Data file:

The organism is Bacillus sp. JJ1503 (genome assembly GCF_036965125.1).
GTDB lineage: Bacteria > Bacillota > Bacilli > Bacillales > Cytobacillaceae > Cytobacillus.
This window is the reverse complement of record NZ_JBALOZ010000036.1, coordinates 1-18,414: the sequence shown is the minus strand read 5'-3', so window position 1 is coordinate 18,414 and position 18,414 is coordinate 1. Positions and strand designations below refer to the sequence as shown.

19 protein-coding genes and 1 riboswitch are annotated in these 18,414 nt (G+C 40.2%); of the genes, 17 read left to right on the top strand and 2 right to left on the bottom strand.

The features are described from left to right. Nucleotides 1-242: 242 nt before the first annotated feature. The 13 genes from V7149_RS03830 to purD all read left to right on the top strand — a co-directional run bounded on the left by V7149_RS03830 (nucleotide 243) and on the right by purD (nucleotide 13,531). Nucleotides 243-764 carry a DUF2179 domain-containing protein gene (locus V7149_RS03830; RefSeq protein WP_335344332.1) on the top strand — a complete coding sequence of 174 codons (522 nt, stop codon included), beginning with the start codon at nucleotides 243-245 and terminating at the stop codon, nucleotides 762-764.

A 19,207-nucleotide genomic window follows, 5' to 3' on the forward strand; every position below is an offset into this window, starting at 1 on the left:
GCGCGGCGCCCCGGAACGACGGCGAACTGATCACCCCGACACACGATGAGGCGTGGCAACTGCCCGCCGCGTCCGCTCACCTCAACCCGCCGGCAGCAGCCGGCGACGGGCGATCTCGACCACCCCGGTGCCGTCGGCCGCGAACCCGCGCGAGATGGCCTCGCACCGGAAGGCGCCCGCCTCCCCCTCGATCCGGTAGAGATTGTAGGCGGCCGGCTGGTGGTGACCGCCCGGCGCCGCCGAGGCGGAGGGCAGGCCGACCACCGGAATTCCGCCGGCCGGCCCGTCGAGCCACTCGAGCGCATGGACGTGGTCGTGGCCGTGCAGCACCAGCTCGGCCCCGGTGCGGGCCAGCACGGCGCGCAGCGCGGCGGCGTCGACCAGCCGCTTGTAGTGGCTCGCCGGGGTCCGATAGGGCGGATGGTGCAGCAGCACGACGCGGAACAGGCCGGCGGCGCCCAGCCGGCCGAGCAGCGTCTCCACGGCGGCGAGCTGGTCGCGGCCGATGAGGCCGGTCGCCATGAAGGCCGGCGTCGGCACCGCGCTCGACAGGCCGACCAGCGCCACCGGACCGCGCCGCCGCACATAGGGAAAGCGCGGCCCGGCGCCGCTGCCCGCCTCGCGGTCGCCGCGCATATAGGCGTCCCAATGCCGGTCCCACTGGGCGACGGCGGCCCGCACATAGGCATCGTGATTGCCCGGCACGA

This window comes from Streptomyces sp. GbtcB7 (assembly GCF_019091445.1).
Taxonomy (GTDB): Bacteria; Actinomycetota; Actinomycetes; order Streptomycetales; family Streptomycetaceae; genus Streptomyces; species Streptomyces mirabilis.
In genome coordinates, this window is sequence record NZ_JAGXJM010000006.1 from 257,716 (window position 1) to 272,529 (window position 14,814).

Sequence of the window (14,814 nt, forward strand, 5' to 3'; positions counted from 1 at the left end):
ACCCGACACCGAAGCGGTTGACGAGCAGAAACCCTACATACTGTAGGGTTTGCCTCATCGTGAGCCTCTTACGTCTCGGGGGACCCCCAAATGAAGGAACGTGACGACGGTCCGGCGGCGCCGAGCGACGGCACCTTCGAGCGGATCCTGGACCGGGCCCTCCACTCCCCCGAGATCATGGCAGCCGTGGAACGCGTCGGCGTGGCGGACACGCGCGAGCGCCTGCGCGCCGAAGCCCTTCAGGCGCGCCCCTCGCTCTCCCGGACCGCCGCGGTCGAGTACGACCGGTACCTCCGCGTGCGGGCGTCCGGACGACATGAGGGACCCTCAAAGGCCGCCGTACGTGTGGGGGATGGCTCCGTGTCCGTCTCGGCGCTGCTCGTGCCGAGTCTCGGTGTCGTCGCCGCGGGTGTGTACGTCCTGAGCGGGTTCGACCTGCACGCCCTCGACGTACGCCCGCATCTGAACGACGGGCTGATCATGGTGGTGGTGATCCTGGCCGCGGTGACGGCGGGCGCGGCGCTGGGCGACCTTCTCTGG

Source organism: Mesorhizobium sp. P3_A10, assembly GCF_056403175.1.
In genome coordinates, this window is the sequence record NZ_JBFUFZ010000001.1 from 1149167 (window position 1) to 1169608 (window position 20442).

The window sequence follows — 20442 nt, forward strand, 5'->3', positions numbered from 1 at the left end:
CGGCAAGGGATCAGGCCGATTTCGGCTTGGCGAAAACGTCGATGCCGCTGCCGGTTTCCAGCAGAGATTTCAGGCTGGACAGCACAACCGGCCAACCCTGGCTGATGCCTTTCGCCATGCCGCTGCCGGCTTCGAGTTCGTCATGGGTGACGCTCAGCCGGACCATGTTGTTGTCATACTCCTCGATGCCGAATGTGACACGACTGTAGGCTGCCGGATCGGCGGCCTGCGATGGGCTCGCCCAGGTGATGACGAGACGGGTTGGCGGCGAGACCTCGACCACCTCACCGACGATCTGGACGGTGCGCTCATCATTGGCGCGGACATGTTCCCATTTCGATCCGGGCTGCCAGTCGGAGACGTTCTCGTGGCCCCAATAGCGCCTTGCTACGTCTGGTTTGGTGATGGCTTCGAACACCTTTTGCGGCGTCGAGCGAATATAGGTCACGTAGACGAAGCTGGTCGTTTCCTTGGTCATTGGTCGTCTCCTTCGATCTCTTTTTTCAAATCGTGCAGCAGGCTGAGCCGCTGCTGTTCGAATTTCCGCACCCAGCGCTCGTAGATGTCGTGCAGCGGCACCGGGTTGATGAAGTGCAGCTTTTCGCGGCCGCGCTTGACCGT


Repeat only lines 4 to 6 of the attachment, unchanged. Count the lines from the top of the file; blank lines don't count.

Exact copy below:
19 protein-coding genes and 1 riboswitch are annotated in these 18,414 nt (G+C 40.2%); of the genes, 17 read left to right on the top strand and 2 right to left on the bottom strand.

The features are described from left to right. Nucleotides 1-242: 242 nt before the first annotated feature. The 13 genes from V7149_RS03830 to purD all read left to right on the top strand — a co-directional run bounded on the left by V7149_RS03830 (nucleotide 243) and on the right by purD (nucleotide 13,531). Nucleotides 243-764 carry a DUF2179 domain-containing protein gene (locus V7149_RS03830; RefSeq protein WP_335344332.1) on the top strand — a complete coding sequence of 174 codons (522 nt, stop codon included), beginning with the start codon at nucleotides 243-245 and terminating at the stop codon, nucleotides 762-764.

A 19,207-nucleotide genomic window follows, 5' to 3' on the forward strand; every position below is an offset into this window, starting at 1 on the left: